“Of course, every player wants to have contract and every player wants to know where he going to play after World Cup,” Orlov said. “But right now, I focus on World Cup and we’ll see how it goes.”
The threat of injury while still unsigned for next season made competing in the World Cup a risk for Orlov, despite being insured through the NHL and NHLPA. The Capitals open training camp on Sept. 23, and Orlov is expected to miss the start of that while competing with Team Russia.
Asked if he was still confident that he would re-sign with Washington, Orlov said he didn’t know.
“It’s hard to say,” he said. “I was five years in this organization, and everything was good, you know?”
Orlov’s NHL options are fairly limited as a restricted free agent who didn’t elect for arbitration with the Capitals retaining his negotiating rights. But Orlov does have one other outlet open to him. The Kontinental Hockey League’s CSKA Moscow owns Orlov’s KHL rights, and CSKA General Manager Sergei Fedorov has been repeatedly asked about Orlov playing for the team next season. Fedorov told Russian media that he’s communicated with Orlov’s agent and would like to sign Orlov to a contract, even if it were for just one year, but he’s also said it’s Orlov’s intention to continue playing in the NHL.
“You know, I play five years in USA, so of course, I like it here,” Orlov said. “And I would like to stay there, but I don’t know how it’s going to happen. We’ll see.”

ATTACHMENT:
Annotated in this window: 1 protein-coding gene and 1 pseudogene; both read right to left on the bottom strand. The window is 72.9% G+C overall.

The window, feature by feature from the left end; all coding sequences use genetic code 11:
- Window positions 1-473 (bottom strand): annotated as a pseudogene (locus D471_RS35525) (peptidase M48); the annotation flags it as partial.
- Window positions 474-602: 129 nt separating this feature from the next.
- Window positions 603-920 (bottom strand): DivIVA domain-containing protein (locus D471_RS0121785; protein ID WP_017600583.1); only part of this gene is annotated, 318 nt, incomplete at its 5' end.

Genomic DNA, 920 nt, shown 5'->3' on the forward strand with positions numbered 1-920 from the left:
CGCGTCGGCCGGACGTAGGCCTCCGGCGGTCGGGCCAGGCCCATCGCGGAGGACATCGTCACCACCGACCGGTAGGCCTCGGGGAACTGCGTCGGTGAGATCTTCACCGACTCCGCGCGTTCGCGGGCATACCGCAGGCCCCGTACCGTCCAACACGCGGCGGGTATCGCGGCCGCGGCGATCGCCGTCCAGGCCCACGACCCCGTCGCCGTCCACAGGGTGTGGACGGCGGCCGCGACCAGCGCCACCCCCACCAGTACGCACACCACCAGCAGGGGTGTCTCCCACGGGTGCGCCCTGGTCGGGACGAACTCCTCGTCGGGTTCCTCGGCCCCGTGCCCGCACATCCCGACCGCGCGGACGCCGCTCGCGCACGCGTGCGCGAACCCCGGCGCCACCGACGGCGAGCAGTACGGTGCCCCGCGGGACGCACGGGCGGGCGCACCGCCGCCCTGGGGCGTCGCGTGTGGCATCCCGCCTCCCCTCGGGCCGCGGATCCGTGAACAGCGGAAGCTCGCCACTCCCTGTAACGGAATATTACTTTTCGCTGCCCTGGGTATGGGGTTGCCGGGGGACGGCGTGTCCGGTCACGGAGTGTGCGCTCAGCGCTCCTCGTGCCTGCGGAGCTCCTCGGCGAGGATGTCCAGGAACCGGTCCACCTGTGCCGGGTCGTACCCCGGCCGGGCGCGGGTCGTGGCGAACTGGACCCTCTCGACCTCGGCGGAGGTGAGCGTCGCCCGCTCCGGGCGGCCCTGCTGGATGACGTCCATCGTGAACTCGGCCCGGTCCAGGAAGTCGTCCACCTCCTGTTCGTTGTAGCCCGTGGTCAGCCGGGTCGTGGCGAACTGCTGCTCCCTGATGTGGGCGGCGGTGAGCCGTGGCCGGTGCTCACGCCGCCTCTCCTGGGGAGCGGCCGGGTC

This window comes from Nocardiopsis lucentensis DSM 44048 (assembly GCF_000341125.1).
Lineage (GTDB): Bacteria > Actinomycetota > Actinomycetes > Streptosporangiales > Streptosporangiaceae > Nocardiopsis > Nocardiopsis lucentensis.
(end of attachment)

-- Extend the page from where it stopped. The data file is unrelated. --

If Orlov and the Capitals do negotiate a deal, and it’s expected they will, Orlov will likely get a bridge deal with a one- or two-year term. His agent, Mark Gandler, has declined to comment on negotiations beyond saying that both sides are talking and it’s a normal process. With Washington re-signing Marcus Johansson to a three-year, $13.75 million deal with an average annual value of $4.583 million earlier this summer, there’s limited salary cap space left for Orlov. According to generalfanager.com, the Capitals have $3.45 million left in salary cap space, but that can’t all be dedicated to Orlov, as Washington will need at least $875,000 for a 14th forward and roster flexibility.
This leaves the Capitals with about $2.6 million for Orlov. Before the 2014-15 season, Orlov signed a two-year deal and made $2.25 million last season. He missed the entire 2014-15 season, and despite some inconsistent play, wound up a key cog in an oft-injured defense last season, one of three blue-liners to play in all 82 games. Orlov scored eight goals with 21 assists, and Coach Barry Trotz said recently that he envisions Orlov moving into a top-four role on the defense with more minutes against tougher competition.
“I envision him playing with a [Matt] Niskanen or a [John] Carlson, probably more prime minutes against more guys and try to even our defense out a little bit in terms of the minutes,” Trotz said last month. “It’s a great opportunity for him; he’s at the right age where he can really contribute. We look for his contributions on the power play, the penalty kill, playing in sort of that top-four pairing on a regular basis. I just think it’s right for him.
“I just think it’s timing, dollars, length, that’ll be probably more for [General Manager Brian MacLellan]. But we’re pretty excited with our team, which will help Orly develop. I think he wants to be in his career where he’s an up-and-coming young player who’s going to get great opportunity here with a good team.”
Orlov said Trotz and Todd Reirden, the Capitals’ associate coach who works primarily with the defensemen, called him several times this summer.
“We talked about next season, but we’ll see how it goes,” Orlov said.